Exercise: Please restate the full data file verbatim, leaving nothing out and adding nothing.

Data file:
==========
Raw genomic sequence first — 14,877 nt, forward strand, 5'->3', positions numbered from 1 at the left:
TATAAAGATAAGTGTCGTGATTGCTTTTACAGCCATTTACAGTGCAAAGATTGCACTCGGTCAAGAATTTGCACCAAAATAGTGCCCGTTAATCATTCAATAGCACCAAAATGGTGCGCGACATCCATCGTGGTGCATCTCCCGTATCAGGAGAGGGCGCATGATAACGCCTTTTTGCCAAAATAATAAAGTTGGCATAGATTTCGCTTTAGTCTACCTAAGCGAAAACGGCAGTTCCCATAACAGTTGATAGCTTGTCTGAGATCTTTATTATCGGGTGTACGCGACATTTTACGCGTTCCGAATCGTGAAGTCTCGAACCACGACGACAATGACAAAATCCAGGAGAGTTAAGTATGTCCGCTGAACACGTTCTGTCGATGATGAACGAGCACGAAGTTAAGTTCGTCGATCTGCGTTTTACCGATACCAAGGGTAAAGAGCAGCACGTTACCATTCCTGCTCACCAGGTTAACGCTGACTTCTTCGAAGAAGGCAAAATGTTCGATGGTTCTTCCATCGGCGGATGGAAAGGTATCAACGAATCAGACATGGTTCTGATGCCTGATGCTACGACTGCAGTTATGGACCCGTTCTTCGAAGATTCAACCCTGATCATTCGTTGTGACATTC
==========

Raw genomic sequence first — 14,877 nt, forward strand, 5'->3', positions numbered from 1 at the left:
TATAAAGATAAGTGTCGTGATTGCTTTTACAGCCATTTACAGTGCAAAGATTGCACTCGGTCAAGAATTTGCACCAAAATAGTGCCCGTTAATCATTCAATAGCACCAAAATGGTGCGCGACATCCATCGTGGTGCATCTCCCGTATCAGGAGAGGGCGCATGATAACGCCTTTTTGCCAAAATAATAAAGTTGGCATAGATTTCGCTTTAGTCTACCTAAGCGAAAACGGCAGTTCCCATAACAGTTGATAGCTTGTCTGAGATCTTTATTATCGGGTGTACGCGACATTTTACGCGTTCCGAATCGTGAAGTCTCGAACCACGACGACAATGACAAAATCCAGGAGAGTTAAGTATGTCCGCTGAACACGTTCTGTCGATGATGAACGAGCACGAAGTTAAGTTCGTCGATCTGCGTTTTACCGATACCAAGGGTAAAGAGCAGCACGTTACCATTCCTGCTCACCAGGTTAACGCTGACTTCTTCGAAGAAGGCAAAATGTTCGATGGTTCTTCCATCGGCGGATGGAAAGGTATCAACGAATCAGACATGGTTCTGATGCCTGATGCTACGACTGCAGTTATGGACCCGTTCTTCGAAGATTCAACCCTGATCATTCGTTGTGACATTC